Spitzer's also loves the windows to be flung open to the street - didn't know they were doing the PC Richard's trick (i.e. open doors with 60 degree air blasting into the street), a longtime staple of NYC summers.

Luckylies is picking up pointers for sweater-less dining all over :smile: .

Mitch Weinstein aka "weinoo"

Tasty Travails - My Blog

My eGullet FoodBog - A Tale of Two Boroughs

Was it you baby...or just a Brilliant Disguise?

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The Kampuchea A/C must have given up the ghost some time between when I was in and when you were in. Pretty much my only clear memory of yesterday is that Kampuchea was an oasis of cool at around opening time.

I'd also like to go on record as saying that, on account of my ample bulk, I have a special love of air conditioning. I love it so much. I especially enjoy traveling to places like Houston, Phoenix and Las Vegas -- cities that were essentially uninhabitable before the widespread adoption of air conditioning -- because they really know how to air condition. In a place like New York City, which is habitable without air conditioning for most of the year, we're A/C amateurs.

Steven A. Shaw aka "Fat Guy"
Co-founder, Society for Culinary Arts & Letters, sshaw@egstaff.org
Proud signatory to the eG Ethics code
Director, New Media Studies, International Culinary Center (take my food-blogging course)

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I'd also like to go on record as saying that, on account of my ample bulk, I have a special love of air conditioning. I love it so much. I especially enjoy traveling to places like Houston, Phoenix and Las Vegas -- cities that were essentially uninhabitable before the widespread adoption of air conditioning -- because they really know how to air condition. In a place like New York City, which is habitable without air conditioning for most of the year, we're A/C amateurs.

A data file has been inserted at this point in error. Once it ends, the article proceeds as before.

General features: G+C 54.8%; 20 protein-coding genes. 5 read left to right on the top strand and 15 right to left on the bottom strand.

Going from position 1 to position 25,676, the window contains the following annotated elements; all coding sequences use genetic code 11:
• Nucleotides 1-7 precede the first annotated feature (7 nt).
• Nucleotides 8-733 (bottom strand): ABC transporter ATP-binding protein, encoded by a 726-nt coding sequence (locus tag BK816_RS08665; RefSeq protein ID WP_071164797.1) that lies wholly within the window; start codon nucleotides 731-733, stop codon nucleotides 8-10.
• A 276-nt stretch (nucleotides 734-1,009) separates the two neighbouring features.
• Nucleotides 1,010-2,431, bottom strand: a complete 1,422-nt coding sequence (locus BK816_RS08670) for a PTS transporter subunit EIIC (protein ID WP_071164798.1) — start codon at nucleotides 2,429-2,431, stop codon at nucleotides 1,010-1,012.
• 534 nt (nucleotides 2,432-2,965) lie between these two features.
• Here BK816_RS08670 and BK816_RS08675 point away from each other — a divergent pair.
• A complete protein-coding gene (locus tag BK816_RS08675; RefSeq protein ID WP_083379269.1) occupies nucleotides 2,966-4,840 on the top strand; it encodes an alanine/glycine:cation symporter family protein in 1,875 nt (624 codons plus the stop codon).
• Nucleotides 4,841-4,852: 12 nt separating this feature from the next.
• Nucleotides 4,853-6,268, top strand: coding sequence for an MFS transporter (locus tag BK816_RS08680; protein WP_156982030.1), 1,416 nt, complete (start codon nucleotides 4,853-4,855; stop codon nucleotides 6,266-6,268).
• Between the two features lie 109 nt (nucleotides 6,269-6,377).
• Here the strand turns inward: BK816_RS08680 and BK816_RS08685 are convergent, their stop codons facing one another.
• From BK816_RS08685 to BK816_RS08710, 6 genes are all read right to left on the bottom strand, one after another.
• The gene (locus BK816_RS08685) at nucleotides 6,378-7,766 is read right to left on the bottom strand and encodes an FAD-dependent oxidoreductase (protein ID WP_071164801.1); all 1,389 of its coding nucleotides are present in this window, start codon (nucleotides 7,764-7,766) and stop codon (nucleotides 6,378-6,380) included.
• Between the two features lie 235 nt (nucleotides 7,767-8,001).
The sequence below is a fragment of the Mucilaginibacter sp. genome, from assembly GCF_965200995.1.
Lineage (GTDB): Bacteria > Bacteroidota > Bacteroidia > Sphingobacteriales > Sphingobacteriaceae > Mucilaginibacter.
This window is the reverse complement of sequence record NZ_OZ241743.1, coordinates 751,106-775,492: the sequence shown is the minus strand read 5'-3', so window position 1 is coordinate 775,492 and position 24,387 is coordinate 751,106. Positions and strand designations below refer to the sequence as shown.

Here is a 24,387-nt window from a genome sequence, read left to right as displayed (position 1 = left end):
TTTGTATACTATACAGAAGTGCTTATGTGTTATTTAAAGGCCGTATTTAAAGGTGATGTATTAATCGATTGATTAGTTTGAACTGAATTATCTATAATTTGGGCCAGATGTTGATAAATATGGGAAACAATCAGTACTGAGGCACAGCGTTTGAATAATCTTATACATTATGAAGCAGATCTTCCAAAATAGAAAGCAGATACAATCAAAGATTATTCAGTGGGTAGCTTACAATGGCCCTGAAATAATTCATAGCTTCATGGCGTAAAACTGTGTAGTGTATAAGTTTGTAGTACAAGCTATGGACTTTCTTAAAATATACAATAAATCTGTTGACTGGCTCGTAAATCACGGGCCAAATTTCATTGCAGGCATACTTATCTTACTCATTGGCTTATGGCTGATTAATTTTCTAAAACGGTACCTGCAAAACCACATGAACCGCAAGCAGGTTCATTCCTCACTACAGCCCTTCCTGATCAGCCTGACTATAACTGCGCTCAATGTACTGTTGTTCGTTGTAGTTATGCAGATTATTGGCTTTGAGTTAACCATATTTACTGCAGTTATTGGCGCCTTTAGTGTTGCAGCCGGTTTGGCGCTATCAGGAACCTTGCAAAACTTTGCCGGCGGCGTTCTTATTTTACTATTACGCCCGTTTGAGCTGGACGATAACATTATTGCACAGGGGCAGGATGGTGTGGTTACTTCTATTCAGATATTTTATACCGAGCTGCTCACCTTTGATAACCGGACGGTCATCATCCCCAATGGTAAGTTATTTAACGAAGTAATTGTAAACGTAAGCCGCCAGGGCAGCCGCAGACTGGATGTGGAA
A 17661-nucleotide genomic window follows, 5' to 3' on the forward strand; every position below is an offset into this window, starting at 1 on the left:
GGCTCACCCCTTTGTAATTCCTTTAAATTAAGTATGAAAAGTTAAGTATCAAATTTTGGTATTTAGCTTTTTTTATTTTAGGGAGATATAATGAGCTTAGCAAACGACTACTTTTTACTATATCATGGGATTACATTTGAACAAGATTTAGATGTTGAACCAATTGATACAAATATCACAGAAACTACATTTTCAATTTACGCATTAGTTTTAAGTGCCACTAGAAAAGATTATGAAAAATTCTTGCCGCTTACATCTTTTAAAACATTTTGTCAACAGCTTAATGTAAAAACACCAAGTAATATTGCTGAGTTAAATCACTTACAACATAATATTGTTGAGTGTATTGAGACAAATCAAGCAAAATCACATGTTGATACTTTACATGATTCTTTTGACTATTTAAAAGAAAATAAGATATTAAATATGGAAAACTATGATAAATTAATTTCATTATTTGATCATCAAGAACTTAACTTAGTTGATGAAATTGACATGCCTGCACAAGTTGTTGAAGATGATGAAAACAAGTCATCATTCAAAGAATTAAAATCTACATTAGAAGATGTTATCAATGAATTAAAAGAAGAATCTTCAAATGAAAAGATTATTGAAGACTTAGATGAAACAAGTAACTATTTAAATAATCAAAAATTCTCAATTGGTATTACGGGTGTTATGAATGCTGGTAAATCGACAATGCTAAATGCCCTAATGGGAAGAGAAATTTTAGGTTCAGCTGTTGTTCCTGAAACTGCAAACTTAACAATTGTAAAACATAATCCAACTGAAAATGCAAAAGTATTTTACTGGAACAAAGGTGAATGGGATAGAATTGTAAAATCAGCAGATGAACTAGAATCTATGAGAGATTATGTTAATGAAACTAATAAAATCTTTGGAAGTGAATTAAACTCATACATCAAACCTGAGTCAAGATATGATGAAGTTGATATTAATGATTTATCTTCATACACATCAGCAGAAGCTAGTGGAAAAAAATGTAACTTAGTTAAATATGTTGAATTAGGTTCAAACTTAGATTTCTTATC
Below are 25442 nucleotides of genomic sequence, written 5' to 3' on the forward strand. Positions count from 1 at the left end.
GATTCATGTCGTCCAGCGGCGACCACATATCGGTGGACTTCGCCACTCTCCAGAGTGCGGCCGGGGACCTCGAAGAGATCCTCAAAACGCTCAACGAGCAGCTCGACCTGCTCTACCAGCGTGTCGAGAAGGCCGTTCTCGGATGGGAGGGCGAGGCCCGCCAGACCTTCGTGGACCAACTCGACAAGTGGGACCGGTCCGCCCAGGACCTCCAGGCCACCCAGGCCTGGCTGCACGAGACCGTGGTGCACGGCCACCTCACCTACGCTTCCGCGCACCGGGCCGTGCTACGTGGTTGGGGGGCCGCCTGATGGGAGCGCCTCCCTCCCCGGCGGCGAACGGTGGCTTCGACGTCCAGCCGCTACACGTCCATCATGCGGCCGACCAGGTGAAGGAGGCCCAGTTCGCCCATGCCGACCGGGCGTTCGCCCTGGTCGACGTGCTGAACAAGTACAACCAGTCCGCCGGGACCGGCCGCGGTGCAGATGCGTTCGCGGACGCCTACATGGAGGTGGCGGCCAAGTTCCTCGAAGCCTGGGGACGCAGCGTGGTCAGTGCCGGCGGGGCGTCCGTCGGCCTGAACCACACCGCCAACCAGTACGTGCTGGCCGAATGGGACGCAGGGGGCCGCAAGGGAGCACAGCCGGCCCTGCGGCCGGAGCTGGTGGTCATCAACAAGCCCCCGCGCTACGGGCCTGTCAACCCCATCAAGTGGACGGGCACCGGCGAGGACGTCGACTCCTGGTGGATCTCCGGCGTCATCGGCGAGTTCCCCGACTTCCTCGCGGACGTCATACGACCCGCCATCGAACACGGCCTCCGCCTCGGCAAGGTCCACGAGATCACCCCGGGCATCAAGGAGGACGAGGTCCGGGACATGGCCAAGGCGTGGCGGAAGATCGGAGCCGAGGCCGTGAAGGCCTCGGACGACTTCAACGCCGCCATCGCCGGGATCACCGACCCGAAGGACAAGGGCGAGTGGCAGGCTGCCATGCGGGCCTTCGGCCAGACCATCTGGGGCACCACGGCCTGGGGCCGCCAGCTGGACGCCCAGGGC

This is so very true!! As I mentioned upthread, I just came back from a stay in Miami, and while there are some small restaurants economizing, hotels like the one I stayed at (The Diplomat) had their enormous, gigantic lobbies the temperature of meat lockers - so much cold air that when the doormen would pull the doors open for people coming or going (basically every 3 seconds), if you were outside and approaching the hotel, the blast of ice-cold inviting air would hit you from 12 feet away. Just how I like it too! And I've experienced this in the places you mention as well. I don't know how they do it, but I love it.

Overheard at the Zabar’s prepared food counter in the 1970’s:

Woman (noticing a large bowl of cut fruit): “How much is the fruit salad?”

Counterman: “Three-ninety-eight a pound.”

Woman (incredulous, and loud): “THREE-NINETY EIGHT A POUND ????”

Counterman: “Who’s going to sit and cut fruit all day, lady… YOU?”

Newly updated: my online food photo extravaganza; cook-in/eat-out and photos from the 70's